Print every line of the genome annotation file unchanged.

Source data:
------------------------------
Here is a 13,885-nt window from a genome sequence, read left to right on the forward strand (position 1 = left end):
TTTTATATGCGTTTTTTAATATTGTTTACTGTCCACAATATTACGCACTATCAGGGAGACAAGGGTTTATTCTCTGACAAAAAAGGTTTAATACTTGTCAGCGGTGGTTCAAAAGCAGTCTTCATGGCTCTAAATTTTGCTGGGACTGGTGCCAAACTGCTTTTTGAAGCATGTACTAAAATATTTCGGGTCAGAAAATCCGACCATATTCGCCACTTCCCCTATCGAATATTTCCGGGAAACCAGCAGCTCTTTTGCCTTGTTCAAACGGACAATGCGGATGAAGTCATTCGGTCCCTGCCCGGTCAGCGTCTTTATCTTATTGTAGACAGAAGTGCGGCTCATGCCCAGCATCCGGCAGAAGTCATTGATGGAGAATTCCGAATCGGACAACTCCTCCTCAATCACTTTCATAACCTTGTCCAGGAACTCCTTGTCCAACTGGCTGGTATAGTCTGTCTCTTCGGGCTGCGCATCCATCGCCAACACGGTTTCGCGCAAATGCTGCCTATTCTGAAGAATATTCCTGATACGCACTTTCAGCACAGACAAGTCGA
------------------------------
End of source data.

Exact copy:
Here is a 13,885-nt window from a genome sequence, read left to right on the forward strand (position 1 = left end):
TTTTATATGCGTTTTTTAATATTGTTTACTGTCCACAATATTACGCACTATCAGGGAGACAAGGGTTTATTCTCTGACAAAAAAGGTTTAATACTTGTCAGCGGTGGTTCAAAAGCAGTCTTCATGGCTCTAAATTTTGCTGGGACTGGTGCCAAACTGCTTTTTGAAGCATGTACTAAAATATTTCGGGTCAGAAAATCCGACCATATTCGCCACTTCCCCTATCGAATATTTCCGGGAAACCAGCAGCTCTTTTGCCTTGTTCAAACGGACAATGCGGATGAAGTCATTCGGTCCCTGCCCGGTCAGCGTCTTTATCTTATTGTAGACAGAAGTGCGGCTCATGCCCAGCATCCGGCAGAAGTCATTGATGGAGAATTCCGAATCGGACAACTCCTCCTCAATCACTTTCATAACCTTGTCCAGGAACTCCTTGTCCAACTGGCTGGTATAGTCTGTCTCTTCGGGCTGCGCATCCATCGCCAACACGGTTTCGCGCAAATGCTGCCTATTCTGAAGAATATTCCTGATACGCACTTTCAGCACAGACAAGTCGA